Judge Curtis Parrish Talks Lubbock’s Success During Power Outages
Tuesday on KFYO Mornings with Dave King and Matt Martin, The Lubbock County Judge Curtis Parrish joined Matt Martin and Steve Evans to talk about how Lubbock county fared during the winter storm and power outages, what he credits it to, the COVID-19 hospitalization rate, insurance rates, and more.
The conversation started when the Judge was asked if Lubbock county had problems with water and electricity during the winter storm that recently ravaged Texas. Parrish said that the county fared very well, relatively speaking and when compared to the problems that neighboring counties had, with Lubbock having no widespread outages and only some rolling outages to conserve power. Curtis credits Lubbock's success to several things, including the work at both LP&L and the South Plains Electric Coop, as well the fact that Lubbock is not yet part of ERCOT. Curtis hopes that Lubbock will be willing to help out neighboring counties who have been less fortunate because he says that that is what West Texas does.
A lot of criticism and blame have been pointed in ERCOT's direction in relation to the power outages, and the Judge was asked if there has been any talk at the county about putting the breaks on Lubbock's move to join ERCOT. Parrish said that the county has not discussed it, as it is purely a City of Lubbock and LP&L decision for what they think is best financially and for the best interests of Lubbock citizens. He went on to say, however, that now that we have seen these kinds of disasters, we could end up seeing a stronger and more reliable ERCOT by the time that Lubbock joins it. Curtis also said that there is work being done legislatively to make sure that nothing like this ever happens again, and that if changes are made, that the cost will not be put on the consumer.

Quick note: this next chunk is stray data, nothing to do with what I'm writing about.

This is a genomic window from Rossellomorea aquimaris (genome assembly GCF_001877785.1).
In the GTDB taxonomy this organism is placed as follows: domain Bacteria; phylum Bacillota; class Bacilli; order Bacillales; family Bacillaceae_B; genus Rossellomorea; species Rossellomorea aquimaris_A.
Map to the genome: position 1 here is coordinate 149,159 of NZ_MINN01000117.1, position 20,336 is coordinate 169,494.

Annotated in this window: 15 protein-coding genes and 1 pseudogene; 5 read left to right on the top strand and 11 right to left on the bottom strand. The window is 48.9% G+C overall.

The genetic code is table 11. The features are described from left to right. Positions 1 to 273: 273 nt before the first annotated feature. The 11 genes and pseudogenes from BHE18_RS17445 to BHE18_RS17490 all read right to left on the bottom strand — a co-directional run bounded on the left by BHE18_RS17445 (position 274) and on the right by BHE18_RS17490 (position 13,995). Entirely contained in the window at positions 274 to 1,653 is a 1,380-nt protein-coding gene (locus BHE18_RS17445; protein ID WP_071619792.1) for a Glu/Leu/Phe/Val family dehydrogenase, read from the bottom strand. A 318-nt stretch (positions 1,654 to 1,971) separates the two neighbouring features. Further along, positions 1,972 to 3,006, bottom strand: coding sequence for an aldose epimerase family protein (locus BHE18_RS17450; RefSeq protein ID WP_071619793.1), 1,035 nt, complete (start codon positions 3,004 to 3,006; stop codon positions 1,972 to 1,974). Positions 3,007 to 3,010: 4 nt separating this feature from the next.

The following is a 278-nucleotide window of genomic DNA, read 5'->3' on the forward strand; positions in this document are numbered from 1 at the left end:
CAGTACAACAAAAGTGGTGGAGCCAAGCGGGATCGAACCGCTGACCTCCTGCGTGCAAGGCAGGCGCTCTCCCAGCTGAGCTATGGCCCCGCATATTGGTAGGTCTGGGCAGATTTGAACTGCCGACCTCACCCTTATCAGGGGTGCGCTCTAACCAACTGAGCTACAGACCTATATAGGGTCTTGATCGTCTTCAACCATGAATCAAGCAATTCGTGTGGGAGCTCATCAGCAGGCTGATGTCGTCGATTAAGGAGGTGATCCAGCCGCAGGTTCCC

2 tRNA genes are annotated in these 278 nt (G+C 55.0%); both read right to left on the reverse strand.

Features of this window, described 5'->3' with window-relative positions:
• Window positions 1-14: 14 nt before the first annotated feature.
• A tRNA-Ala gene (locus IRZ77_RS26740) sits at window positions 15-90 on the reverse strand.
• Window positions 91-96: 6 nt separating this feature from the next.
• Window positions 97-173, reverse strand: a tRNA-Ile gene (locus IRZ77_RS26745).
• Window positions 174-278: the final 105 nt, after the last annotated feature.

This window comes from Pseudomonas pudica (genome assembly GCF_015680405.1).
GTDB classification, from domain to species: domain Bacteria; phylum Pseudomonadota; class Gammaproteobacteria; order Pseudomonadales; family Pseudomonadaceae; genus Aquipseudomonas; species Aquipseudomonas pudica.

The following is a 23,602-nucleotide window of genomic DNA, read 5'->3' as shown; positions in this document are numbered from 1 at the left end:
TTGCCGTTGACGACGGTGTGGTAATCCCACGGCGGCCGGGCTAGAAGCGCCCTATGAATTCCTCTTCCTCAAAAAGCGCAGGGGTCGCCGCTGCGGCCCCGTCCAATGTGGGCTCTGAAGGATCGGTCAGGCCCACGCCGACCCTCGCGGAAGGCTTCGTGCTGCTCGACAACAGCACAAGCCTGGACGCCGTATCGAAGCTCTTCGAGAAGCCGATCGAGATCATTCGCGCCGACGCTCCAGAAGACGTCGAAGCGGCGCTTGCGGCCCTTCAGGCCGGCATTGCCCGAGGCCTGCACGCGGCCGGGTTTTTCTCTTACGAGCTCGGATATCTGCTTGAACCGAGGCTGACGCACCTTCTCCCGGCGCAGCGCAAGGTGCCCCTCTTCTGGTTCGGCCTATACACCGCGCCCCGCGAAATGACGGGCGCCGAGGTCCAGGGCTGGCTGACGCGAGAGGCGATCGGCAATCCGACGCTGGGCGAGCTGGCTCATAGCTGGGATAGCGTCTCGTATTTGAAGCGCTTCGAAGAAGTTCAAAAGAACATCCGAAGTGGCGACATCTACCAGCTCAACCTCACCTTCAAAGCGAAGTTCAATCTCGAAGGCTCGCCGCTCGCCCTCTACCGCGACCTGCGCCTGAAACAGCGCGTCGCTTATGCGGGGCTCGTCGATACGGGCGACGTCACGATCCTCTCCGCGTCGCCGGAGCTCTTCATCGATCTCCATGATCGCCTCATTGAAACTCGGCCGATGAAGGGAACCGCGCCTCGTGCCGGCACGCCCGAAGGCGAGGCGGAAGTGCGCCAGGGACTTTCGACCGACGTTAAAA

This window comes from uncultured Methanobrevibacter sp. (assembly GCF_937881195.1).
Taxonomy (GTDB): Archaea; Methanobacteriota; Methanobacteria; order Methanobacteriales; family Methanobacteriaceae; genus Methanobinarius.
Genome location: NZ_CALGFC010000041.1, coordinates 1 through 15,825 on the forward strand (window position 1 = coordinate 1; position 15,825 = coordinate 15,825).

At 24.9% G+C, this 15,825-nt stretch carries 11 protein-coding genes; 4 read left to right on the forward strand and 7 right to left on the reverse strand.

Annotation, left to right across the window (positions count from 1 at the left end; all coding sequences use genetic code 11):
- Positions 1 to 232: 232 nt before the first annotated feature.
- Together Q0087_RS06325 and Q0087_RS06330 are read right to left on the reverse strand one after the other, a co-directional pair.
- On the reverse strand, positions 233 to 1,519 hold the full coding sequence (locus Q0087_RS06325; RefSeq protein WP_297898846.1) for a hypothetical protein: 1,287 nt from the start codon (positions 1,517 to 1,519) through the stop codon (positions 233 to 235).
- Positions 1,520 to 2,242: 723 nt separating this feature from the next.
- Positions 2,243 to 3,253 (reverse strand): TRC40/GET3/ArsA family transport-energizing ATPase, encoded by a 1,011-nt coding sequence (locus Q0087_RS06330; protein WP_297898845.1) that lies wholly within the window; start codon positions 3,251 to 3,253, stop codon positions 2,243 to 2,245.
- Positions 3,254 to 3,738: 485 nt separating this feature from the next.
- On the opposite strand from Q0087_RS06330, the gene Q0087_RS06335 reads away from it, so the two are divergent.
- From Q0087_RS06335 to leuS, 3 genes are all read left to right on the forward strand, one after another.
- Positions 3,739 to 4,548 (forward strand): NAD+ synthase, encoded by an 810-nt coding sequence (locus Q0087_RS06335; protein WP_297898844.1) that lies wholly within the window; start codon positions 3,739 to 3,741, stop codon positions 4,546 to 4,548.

Finally, The Judge talked about the changes in insurance costs due to COVID-19 hospitalization. Parrish explained that insurance costs have gone down from 2019 to 2020 as we saw a decrease in non COVID-19 hospitalization, however, behavioral and mental health costs, likely caused by prolonged isolation, have gone up dramatically. Moving back to COVID-19, the judge was asked what he thinks about the country's move towards immunity. The Judge explained that he thinks our positive move so far has been a combination of people who have already had the virus, those who have gotten the vaccine, and people doing sensible things like wearing masks and social distancing.
Watch the full interview with Curtis Parrish in the video above.